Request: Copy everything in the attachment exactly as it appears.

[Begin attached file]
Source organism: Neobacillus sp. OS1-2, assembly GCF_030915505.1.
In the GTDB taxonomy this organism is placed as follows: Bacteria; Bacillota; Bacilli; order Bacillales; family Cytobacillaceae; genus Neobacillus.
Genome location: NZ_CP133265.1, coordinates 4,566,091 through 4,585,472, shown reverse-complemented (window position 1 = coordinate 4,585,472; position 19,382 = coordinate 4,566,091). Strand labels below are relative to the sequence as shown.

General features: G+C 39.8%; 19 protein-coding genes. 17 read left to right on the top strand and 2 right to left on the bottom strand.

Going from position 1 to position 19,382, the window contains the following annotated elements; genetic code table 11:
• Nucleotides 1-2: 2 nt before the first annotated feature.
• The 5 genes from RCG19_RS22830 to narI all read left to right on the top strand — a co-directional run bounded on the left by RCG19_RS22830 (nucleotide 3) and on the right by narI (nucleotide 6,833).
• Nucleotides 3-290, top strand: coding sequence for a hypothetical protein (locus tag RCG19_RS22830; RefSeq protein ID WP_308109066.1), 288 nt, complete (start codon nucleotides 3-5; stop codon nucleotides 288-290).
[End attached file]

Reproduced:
Source organism: Neobacillus sp. OS1-2, assembly GCF_030915505.1.
In the GTDB taxonomy this organism is placed as follows: Bacteria; Bacillota; Bacilli; order Bacillales; family Cytobacillaceae; genus Neobacillus.
Genome location: NZ_CP133265.1, coordinates 4,566,091 through 4,585,472, shown reverse-complemented (window position 1 = coordinate 4,585,472; position 19,382 = coordinate 4,566,091). Strand labels below are relative to the sequence as shown.

General features: G+C 39.8%; 19 protein-coding genes. 17 read left to right on the top strand and 2 right to left on the bottom strand.

Going from position 1 to position 19,382, the window contains the following annotated elements; genetic code table 11:
• Nucleotides 1-2: 2 nt before the first annotated feature.
• The 5 genes from RCG19_RS22830 to narI all read left to right on the top strand — a co-directional run bounded on the left by RCG19_RS22830 (nucleotide 3) and on the right by narI (nucleotide 6,833).
• Nucleotides 3-290, top strand: coding sequence for a hypothetical protein (locus tag RCG19_RS22830; RefSeq protein ID WP_308109066.1), 288 nt, complete (start codon nucleotides 3-5; stop codon nucleotides 288-290).